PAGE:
The banking industry is facing several dilemmas with distributed consensus ledger technology (the "blockchain"). Bitcoin has shown banks how the technology can be revolutionary, causing much excitement, and hype this year as banks scramble to find ways to
adopt it. They tend to be enthusiastic about the technology, but are dismissive of Bitcoin itself (Bitcoin has an inconvenient history and has perceived features such as anonymity which don't fit well with the norms of the industry). The implication is that
banks can avoid the Bitcoin network, and instead create their own private networks that use similar technology.
However, distributed consensus ledger technology itself is not particularly revolutionary or even new, but Bitcoin has shown that the way it is used in bitcoin payments is revolutionary. In particular, Bitcoin has three unique strengths that make it so:
1. The ability to transfer value, as payments, anywhere on the internet, at low cost, in near real time, without an intermediary
2. A consensus mechanism, proof-of-work, which ensures a permanent source of truth in a transparent, open, permissionless environment (anyone can participate in the consensus process)
3. A network that is virtually un-hackable, is permanently secure and that scales with advances in computing (no matter how powerful computers become, 51% of the computing power across Bitcoin miners is always needed to hack it).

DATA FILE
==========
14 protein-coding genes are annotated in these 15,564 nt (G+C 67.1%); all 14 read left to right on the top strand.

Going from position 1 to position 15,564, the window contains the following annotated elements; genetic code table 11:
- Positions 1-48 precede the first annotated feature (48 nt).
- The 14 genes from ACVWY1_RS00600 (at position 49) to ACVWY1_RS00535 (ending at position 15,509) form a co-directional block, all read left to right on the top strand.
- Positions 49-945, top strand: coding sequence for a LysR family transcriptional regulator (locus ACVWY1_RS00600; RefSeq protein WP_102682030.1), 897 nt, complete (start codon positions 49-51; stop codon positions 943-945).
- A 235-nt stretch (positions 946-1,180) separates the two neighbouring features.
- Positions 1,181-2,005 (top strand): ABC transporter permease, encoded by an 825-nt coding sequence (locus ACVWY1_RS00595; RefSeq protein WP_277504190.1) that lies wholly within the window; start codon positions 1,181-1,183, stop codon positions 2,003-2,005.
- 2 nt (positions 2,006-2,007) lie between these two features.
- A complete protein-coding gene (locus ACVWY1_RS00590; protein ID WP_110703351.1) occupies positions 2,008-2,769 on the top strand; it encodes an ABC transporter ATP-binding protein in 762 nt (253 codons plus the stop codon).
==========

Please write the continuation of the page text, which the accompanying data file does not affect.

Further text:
The problem for banks is that none of these strengths are particularly useful to them in private networks – they can already transfer payments between each other efficiently and quickly (at least domestically); in a private network, the consensus mechanism
does not need to be proof-of-work or permissionless; and a private network cannot be secured by similar levels of computing power as the public Bitcoin network.
This helps explain why there have not been any breakthroughs so far in using the "blockchain" in private networks and why many banks are still searching for use cases that bring them industrialised benefits, both in payments and in capital markets.
So, can banks benefit from distributed consensus ledger technology? In my view they can, at least in payments - a possible scenario starts with traction in cross-border payments (an area ripe for re-invention), then in inter-bank settlement, followed by
account-to-account payments in a crypto-currency (perhaps Bitcoin, perhaps a bank/central bank-issued crypto-currency).
The dilemmas banks face in 2016 are twofold – firstly, do they invest in private networks where the benefits are not yet clear, or do they embrace public "blockchain" networks and exploit the strengths evident in Bitcoin? Secondly, do they use the technology
to re-invent existing business processes such as payments or securities settlement, or do they use it to create new business models such as micropayments or machine-to-machine payments?
How the industry responds to these questions will become clearer next year, but my instinct is that by the end of 2016 banks will view Bitcoin and public networks a lot more favourably than they do today, and that new business models will dominate.